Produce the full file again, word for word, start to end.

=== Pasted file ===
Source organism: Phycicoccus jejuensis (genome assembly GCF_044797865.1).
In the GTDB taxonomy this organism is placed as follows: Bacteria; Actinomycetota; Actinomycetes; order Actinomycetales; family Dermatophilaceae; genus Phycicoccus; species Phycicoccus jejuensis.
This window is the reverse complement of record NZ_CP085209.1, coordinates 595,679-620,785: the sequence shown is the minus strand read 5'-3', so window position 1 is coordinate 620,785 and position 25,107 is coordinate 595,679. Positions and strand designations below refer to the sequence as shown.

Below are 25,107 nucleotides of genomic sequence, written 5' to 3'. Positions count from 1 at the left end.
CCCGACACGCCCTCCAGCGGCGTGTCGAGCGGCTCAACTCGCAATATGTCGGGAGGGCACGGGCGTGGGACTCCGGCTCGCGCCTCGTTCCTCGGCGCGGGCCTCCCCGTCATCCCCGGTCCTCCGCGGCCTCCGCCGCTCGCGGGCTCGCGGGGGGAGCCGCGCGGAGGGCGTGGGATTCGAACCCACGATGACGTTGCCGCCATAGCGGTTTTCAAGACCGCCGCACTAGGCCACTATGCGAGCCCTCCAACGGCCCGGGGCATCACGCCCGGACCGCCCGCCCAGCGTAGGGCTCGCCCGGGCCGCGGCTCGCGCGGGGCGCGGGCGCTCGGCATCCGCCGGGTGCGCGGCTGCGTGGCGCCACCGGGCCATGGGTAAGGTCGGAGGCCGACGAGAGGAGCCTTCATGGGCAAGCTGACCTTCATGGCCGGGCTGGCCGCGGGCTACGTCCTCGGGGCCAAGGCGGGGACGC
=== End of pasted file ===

Source organism: Phycicoccus jejuensis (genome assembly GCF_044797865.1).
In the GTDB taxonomy this organism is placed as follows: Bacteria; Actinomycetota; Actinomycetes; order Actinomycetales; family Dermatophilaceae; genus Phycicoccus; species Phycicoccus jejuensis.
This window is the reverse complement of record NZ_CP085209.1, coordinates 595,679-620,785: the sequence shown is the minus strand read 5'-3', so window position 1 is coordinate 620,785 and position 25,107 is coordinate 595,679. Positions and strand designations below refer to the sequence as shown.

Below are 25,107 nucleotides of genomic sequence, written 5' to 3'. Positions count from 1 at the left end.
CCCGACACGCCCTCCAGCGGCGTGTCGAGCGGCTCAACTCGCAATATGTCGGGAGGGCACGGGCGTGGGACTCCGGCTCGCGCCTCGTTCCTCGGCGCGGGCCTCCCCGTCATCCCCGGTCCTCCGCGGCCTCCGCCGCTCGCGGGCTCGCGGGGGGAGCCGCGCGGAGGGCGTGGGATTCGAACCCACGATGACGTTGCCGCCATAGCGGTTTTCAAGACCGCCGCACTAGGCCACTATGCGAGCCCTCCAACGGCCCGGGGCATCACGCCCGGACCGCCCGCCCAGCGTAGGGCTCGCCCGGGCCGCGGCTCGCGCGGGGCGCGGGCGCTCGGCATCCGCCGGGTGCGCGGCTGCGTGGCGCCACCGGGCCATGGGTAAGGTCGGAGGCCGACGAGAGGAGCCTTCATGGGCAAGCTGACCTTCATGGCCGGGCTGGCCGCGGGCTACGTCCTCGGGGCCAAGGCGGGGACGC